EPA states that it is 'useful to note' that while it can use FIFRA Section 6(a)(2) to obtain existing information, it could use the DCI approach to request that data be generated. If EPA uses its FIFRA Section 6(a)(2) authority and learns, for instance, the identity of a nanoscale material present in a product, and subsequently determines that sufficient data are not available to support the continued registration of the pesticide, EPA could then use the DCI approach to gather such information. EPA must use the DCI approach if EPA intends to require a registrant to provide information which the registrant does not already possess.
EPA anticipates some registrants will request that EPA review information to determine if their product contains nanoscale materials. To the extent that the description of nanoscale material to a particular product or ingredient is unclear, EPA states that it will review information concerning the composition and manufacturing process of the pesticide product and, based on that information, it will determine whether the product contains nanoscale material.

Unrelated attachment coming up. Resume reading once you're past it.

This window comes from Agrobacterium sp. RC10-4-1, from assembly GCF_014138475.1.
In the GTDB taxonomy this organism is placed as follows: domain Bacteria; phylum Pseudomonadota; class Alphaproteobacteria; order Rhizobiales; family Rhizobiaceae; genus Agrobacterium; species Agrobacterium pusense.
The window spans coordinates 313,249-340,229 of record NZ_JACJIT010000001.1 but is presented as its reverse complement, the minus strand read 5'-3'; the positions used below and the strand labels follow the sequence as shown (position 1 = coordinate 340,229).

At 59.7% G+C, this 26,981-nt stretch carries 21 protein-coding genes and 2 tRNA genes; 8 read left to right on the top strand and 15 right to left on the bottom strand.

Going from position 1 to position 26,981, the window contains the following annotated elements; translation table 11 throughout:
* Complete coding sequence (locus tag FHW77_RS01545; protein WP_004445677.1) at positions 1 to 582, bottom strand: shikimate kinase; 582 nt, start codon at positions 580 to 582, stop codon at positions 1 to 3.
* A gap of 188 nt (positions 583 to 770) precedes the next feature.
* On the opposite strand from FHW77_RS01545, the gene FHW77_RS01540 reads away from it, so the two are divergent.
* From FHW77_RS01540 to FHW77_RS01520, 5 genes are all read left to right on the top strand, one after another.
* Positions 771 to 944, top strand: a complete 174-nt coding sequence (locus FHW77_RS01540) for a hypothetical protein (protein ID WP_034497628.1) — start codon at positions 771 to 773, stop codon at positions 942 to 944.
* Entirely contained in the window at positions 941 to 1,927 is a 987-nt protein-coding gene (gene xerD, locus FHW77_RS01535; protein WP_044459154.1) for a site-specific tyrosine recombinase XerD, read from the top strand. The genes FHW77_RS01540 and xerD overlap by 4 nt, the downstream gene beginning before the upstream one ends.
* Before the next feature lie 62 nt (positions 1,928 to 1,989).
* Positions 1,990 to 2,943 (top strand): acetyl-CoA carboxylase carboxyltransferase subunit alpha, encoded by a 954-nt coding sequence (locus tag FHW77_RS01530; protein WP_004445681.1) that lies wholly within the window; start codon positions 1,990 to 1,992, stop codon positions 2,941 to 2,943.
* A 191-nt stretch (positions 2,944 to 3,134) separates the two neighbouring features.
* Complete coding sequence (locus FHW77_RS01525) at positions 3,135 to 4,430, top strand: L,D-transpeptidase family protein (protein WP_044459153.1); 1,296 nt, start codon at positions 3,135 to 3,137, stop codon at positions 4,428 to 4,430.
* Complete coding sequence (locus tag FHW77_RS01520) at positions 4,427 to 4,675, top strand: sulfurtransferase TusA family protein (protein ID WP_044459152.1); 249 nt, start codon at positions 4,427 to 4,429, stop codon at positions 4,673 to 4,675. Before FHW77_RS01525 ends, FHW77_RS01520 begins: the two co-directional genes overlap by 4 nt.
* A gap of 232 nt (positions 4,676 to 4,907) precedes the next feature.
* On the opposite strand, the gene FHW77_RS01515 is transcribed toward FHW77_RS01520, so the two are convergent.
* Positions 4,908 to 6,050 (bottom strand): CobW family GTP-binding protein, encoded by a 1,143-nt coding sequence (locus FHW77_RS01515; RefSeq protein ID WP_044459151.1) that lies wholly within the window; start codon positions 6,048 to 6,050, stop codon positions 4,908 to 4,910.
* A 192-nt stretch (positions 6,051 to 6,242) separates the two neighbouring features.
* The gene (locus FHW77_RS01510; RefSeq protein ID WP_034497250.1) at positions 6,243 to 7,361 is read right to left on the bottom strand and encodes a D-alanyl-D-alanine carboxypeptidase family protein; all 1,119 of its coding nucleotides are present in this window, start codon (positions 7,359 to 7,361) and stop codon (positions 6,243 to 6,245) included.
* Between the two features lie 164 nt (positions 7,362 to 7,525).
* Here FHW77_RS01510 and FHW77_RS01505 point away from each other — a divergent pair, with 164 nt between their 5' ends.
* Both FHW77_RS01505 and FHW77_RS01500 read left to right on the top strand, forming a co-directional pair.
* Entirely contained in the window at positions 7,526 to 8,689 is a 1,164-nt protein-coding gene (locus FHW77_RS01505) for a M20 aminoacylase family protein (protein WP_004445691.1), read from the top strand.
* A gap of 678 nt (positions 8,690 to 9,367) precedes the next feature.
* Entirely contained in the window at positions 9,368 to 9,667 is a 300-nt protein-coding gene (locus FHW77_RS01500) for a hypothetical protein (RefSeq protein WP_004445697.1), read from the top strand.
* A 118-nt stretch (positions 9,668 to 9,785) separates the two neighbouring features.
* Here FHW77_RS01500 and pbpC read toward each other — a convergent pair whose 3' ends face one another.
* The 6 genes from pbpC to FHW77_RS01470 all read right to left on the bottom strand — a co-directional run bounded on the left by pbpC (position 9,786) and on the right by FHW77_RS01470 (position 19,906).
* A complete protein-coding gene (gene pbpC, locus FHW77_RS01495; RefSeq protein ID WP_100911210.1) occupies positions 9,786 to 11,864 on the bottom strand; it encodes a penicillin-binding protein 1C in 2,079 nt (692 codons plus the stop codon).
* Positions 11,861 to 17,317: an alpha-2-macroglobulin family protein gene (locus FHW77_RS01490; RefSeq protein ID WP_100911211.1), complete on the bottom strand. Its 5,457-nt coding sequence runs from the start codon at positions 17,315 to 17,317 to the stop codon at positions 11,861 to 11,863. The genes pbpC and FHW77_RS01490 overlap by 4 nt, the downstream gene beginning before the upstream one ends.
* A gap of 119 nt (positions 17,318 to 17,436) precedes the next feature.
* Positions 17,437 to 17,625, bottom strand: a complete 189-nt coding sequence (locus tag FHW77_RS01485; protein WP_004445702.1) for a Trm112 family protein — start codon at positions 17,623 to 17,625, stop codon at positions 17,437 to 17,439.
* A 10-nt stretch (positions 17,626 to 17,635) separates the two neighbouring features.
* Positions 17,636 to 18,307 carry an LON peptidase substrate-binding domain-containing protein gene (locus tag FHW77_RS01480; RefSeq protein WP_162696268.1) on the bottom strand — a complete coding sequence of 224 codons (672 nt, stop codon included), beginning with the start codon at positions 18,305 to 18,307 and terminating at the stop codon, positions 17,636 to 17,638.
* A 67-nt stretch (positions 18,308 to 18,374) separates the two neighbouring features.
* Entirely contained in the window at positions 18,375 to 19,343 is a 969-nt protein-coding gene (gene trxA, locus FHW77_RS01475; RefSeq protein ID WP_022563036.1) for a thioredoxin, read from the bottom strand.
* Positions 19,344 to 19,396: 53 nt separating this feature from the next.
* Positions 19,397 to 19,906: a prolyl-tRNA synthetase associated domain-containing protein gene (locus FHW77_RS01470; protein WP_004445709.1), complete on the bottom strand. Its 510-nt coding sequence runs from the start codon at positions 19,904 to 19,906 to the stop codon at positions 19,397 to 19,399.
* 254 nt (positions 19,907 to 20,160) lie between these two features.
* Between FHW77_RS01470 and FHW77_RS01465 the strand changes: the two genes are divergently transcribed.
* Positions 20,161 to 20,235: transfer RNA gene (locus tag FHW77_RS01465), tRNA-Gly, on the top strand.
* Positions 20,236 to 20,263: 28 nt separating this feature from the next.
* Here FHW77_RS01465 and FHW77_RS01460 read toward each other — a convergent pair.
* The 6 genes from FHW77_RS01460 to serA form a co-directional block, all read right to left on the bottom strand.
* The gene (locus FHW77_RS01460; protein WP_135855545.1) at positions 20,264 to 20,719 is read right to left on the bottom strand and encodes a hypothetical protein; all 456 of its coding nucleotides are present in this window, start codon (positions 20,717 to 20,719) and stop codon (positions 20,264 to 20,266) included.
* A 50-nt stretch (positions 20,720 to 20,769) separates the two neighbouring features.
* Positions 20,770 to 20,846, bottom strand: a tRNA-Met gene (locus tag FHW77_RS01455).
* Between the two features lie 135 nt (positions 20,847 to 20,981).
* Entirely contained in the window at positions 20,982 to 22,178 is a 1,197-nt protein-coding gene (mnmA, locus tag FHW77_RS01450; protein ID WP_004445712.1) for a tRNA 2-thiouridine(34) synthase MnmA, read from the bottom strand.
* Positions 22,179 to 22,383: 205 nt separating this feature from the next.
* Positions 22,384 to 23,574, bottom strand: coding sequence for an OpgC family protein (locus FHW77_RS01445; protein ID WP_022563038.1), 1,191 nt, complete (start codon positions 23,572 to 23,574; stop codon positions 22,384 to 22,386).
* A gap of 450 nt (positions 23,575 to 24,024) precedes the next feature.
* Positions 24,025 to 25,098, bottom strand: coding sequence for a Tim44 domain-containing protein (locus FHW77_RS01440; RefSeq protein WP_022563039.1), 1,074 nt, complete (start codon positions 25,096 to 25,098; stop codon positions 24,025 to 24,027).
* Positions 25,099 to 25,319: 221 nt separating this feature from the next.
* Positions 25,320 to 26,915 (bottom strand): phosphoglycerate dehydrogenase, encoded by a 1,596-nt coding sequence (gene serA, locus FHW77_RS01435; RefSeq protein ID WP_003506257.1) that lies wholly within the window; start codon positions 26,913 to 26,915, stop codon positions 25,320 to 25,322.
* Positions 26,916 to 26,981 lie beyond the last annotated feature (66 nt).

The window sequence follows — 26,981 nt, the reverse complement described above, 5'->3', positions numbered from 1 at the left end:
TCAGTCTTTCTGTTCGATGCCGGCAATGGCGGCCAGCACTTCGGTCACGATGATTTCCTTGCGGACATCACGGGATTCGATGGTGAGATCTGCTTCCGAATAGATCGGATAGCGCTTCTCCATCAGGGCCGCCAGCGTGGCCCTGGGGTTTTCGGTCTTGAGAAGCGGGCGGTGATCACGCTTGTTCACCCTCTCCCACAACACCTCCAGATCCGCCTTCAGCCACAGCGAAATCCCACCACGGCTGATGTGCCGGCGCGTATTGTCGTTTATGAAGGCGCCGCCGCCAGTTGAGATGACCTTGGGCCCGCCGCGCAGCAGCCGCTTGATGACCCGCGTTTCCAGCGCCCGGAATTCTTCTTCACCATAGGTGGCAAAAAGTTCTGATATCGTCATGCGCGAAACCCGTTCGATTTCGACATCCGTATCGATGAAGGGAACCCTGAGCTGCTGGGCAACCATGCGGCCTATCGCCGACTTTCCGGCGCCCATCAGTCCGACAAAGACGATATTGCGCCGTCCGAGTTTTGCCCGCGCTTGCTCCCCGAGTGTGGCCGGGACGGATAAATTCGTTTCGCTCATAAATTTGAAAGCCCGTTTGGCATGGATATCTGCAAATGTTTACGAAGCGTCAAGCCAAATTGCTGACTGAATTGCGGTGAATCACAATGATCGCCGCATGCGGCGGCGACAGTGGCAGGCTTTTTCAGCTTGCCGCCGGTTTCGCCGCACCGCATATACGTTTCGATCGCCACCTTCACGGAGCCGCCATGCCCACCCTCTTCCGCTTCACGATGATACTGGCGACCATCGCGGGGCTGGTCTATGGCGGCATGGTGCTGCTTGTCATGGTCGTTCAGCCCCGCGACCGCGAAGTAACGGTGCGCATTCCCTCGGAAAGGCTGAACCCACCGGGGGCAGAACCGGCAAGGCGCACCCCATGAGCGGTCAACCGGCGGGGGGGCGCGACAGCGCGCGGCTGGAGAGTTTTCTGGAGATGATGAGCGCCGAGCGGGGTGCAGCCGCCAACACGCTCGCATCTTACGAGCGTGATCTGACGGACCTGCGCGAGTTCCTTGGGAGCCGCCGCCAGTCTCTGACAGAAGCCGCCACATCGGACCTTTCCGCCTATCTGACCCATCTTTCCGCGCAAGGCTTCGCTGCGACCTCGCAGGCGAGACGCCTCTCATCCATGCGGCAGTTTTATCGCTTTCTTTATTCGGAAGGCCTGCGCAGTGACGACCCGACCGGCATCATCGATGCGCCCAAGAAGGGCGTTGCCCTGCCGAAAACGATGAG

Under either the 6(a)(2) or the 3(c)(2)(B) approach, EPA states that, in the future, it will likely use DCIs targeted to individual pesticide products that contain specific nanoscale materials to collect more specific information or data about particular products. EPA would consider doing so on a case-by-case basis and would tailor any request for information accordingly.
Amending the Pesticide Data Requirement Regulations
Some stakeholders have suggested, as an alternative to relying on either FIFRA Section 6(a)(2) or DCIs to obtain information concerning nanoscale materials in pesticides, that EPA instead promulgate a regulation amending the data requirements in 40 C.F.R. Parts 158 and 161. EPA could amend the data requirements to include disclosure of what nanoscale materials are present as part of the pesticide registration process. EPA notes that completing this action would not provide information on currently registered pesticide products, however. Although it could take considerable time to implement a rule establishing standard data requirements for pesticides containing nanoscale materials, and EPA thus believes that this approach by itself would not generate information in a timely manner, EPA requests comment on this approach.